April 19, 2021

‘Could Be This Year’s Biggest Find’: Newly Unearthed Ancient Roman Mosaic

A mosaic tile floor from the third century (A.D. 200s) was recently unearthed dozens of feet below the surface of a vineyard near Verona in the north of Italy, a find historians are calling “this year’s biggest discovery.”

The remarkably well-preserved and ornate flooring design is part of the remains of a Roman villa, first found back in 1922.

The most recent discovery was made after “decades of failed attempts” by archaeologists to access the remains, according to a Facebook post by the town of Negrar di Valpolicella.

Last summer, a team with the Superintendent of Archaeology, Fine Arts and Landscape of Verona resumed excavation of the site, then returned in October 2019 and February of this year. They were forced out by the coronavirus outbreak in Italy.

Now, as the Mediterranean country eases its lockdown restrictions, researchers have been able to return to the site. Within a few days, they uncovered the pristine craft work beneath a row of grapevines and shared photos of their progress last week.

“Newly discovered just outside of Verona, what could be this year’s biggest discovery — an almost entirely intact Roman mosaic villa floor,” historian Myko Clelland said on Twitter.

Image credits: DapperHistorian

In an interview with Metro UK, Clelland explained how such an opulent building could become buried and forgotten this way.

“They’re actually remains of entire towns, where residents built layer after layer until the whole thing became meters tall,” he said. “A thousand possible reasons, but a very loose rule of thumb is about an inch of soil per century, it’s amazing how humanity has a habit of just building on top of previous efforts. Rome is a fascinating example, many rediscoveries there on a regular basis!”

Image credits: DapperHistorian

The town of Negrar di Valpolicella now wants to continue the dig in hopes of eventually revealing the entire villa floor and opening the priceless artifact to the public.

“Subsequently, the superintendence will connect with the owners of the area and with the municipality to identify the most suitable ways to make this archaeological treasure available and open and visible under our feet,” they explained in a translated Facebook update. “The result will not come soon and significant resources will be needed. But it’s important, finally, to track the road.”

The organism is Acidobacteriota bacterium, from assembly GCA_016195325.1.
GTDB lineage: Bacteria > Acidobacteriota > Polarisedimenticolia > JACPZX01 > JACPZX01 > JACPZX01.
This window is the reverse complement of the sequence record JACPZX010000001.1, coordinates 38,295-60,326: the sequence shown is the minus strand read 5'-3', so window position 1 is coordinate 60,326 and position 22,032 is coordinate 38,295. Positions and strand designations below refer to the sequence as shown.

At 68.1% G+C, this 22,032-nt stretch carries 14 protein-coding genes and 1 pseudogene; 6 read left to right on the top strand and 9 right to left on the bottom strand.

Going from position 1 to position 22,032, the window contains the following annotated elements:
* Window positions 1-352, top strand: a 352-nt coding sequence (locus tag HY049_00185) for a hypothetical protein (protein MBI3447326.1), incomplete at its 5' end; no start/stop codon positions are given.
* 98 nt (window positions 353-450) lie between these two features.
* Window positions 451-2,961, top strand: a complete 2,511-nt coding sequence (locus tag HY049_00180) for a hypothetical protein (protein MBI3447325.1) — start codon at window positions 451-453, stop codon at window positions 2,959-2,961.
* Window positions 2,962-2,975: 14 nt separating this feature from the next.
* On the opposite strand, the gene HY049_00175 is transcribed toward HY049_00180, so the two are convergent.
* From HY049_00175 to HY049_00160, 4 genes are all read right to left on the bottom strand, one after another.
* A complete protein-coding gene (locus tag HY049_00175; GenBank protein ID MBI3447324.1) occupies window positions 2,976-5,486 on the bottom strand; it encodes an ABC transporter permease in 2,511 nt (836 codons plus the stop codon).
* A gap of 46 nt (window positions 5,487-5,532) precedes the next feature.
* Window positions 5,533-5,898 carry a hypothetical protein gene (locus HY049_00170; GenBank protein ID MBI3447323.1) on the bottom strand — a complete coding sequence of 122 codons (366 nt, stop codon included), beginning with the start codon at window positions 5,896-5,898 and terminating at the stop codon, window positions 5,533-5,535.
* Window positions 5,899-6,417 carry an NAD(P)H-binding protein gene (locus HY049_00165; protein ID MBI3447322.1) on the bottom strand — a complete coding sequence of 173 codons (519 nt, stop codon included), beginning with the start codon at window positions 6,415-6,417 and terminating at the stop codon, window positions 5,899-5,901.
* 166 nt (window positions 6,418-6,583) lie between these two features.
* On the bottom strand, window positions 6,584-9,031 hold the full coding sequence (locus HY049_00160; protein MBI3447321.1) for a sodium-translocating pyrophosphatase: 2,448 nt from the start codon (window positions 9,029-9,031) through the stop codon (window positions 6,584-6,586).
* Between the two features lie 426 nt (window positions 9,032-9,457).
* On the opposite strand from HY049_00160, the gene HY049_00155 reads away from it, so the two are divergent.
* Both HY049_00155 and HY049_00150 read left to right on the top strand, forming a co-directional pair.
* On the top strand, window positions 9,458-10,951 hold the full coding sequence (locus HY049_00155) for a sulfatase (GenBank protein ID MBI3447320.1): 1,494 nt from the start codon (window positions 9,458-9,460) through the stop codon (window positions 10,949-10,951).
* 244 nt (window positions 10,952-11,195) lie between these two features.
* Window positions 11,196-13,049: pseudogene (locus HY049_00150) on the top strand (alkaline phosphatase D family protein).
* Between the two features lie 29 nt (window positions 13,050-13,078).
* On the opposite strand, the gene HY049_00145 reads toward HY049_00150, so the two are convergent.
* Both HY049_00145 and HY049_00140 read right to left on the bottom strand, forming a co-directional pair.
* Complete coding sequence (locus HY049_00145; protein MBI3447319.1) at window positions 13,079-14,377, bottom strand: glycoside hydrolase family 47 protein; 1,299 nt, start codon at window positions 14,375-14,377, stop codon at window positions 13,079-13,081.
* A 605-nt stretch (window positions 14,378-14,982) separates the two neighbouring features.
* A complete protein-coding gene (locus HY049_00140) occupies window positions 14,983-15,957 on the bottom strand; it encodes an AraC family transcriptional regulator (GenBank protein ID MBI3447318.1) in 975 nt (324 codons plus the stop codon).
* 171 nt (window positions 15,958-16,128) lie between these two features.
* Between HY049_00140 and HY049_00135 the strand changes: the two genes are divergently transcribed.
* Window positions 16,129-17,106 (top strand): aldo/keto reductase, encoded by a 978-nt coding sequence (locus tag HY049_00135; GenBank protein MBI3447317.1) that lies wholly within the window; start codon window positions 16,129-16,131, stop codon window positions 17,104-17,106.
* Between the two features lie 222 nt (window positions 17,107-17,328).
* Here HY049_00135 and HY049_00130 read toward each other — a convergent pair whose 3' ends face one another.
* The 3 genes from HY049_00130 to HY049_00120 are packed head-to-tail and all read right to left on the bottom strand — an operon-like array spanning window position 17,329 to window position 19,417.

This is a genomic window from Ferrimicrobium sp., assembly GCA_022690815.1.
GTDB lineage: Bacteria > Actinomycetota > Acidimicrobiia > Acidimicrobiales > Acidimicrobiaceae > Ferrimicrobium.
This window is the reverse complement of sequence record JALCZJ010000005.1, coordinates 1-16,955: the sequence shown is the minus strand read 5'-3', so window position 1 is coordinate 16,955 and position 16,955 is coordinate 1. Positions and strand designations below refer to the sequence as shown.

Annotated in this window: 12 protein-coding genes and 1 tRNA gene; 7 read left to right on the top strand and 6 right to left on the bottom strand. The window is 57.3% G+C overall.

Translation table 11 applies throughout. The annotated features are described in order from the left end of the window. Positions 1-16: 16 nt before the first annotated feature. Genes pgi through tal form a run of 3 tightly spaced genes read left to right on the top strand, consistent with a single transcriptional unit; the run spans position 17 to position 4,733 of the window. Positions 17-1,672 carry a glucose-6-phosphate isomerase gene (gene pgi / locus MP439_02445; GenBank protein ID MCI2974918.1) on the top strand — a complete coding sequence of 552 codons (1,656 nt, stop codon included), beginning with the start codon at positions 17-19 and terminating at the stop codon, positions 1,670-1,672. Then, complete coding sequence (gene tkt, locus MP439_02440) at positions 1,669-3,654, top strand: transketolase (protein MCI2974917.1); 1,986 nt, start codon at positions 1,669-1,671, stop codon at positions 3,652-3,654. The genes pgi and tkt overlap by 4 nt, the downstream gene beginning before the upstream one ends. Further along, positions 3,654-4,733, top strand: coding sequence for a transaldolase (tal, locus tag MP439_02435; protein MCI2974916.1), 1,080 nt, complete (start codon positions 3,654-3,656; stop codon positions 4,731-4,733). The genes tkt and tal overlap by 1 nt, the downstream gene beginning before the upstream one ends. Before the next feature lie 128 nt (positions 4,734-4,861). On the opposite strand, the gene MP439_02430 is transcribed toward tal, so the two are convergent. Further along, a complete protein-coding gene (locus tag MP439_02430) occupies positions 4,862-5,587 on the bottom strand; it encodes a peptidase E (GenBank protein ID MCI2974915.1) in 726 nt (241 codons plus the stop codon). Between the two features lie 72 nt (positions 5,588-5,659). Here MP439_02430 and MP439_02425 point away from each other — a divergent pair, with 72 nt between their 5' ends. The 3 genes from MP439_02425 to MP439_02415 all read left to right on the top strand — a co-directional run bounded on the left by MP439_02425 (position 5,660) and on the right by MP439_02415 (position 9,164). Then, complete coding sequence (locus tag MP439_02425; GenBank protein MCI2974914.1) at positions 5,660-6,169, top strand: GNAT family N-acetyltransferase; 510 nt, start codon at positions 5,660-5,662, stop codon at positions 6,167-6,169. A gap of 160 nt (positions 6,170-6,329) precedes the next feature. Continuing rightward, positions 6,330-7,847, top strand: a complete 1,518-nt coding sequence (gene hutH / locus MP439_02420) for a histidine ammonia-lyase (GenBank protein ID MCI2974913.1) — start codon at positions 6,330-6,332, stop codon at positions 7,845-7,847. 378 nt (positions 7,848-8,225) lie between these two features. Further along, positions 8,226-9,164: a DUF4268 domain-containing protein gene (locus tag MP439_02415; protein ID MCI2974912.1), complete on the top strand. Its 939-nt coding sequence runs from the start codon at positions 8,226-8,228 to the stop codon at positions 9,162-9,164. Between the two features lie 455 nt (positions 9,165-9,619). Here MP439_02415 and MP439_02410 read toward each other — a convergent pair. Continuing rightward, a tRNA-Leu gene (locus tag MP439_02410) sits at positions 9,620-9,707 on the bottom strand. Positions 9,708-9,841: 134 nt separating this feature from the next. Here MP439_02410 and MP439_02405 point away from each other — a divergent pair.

Mayor Roberto Grison told the local newspaper L’Arena this week, “Together with the superintendent and those in charge of agricultural funds, we will find a way to make this treasure enjoyable.”

Image credits: DapperHistorian

Although discoveries like this occur more often than you might imagine, Myko said that “it’s rare to find something in such good condition and so complete.” “Usually,” he continued, “man and nature have taken their course and parts may be missing or damaged.”

The uncovering of the mosaic work was done by the Soprintendenza di Verona, an organization “who have been tirelessly working to showcase some of the most tantalizing remnants of the ancient past in the area.” Myko said that he’s got a family in Verona “who showed me what they were working on and how magnificent what they have discovered is, and I just had to share it with the world—they deserve all the credit.”

Image credits: DapperHistorian

And people got rightly confused by how such a treasure could get buried underneath the soil

Image credits: Smokesniper

Image credits: DapperHistorian

Image credits: DWMcAliley1791

Image credits: DapperHistorian

Image credits: Smokesniper

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Image credits: DapperHistorian

It’s a natural process that things become covered over time and nature reclaims them. Myko commented: “Soil and leaves can cover them, floods can bring silt and water, or dust settles on them.”

Of course, it’s not only nature that’s responsible for that. “People have a habit of often building in the same locations and on top of their previous efforts—they might build over the foundations of old buildings or atop their ruins.” That means that things like this mosaic slowly become buried over time.“

There are parts of old Mesopotamia, for example, that have hills in areas that should be entirely flat,” Myko said. These are actually the remains of entire towns, where residents built layer after layer until the whole thing became meters tall.

Image credits: JayHadHope

This Twitter user has shared another impressive ancient finding

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Image credits: Caro1Graham

Image credits: DapperHistorian

As for the future, there may be many more discoveries like this in our lifetime. “They may not all be as beautiful as this one, but each one can connect us to the world of our ancestors, which makes every find absolutely priceless.

Others were amazed by how people still find ancient treasures like this

Image credits: mintaburst

Image credits: halagoo

Image credits: DapperHistorian

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Image credits: JPTBus

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And these commentators wasted no time to crack a joke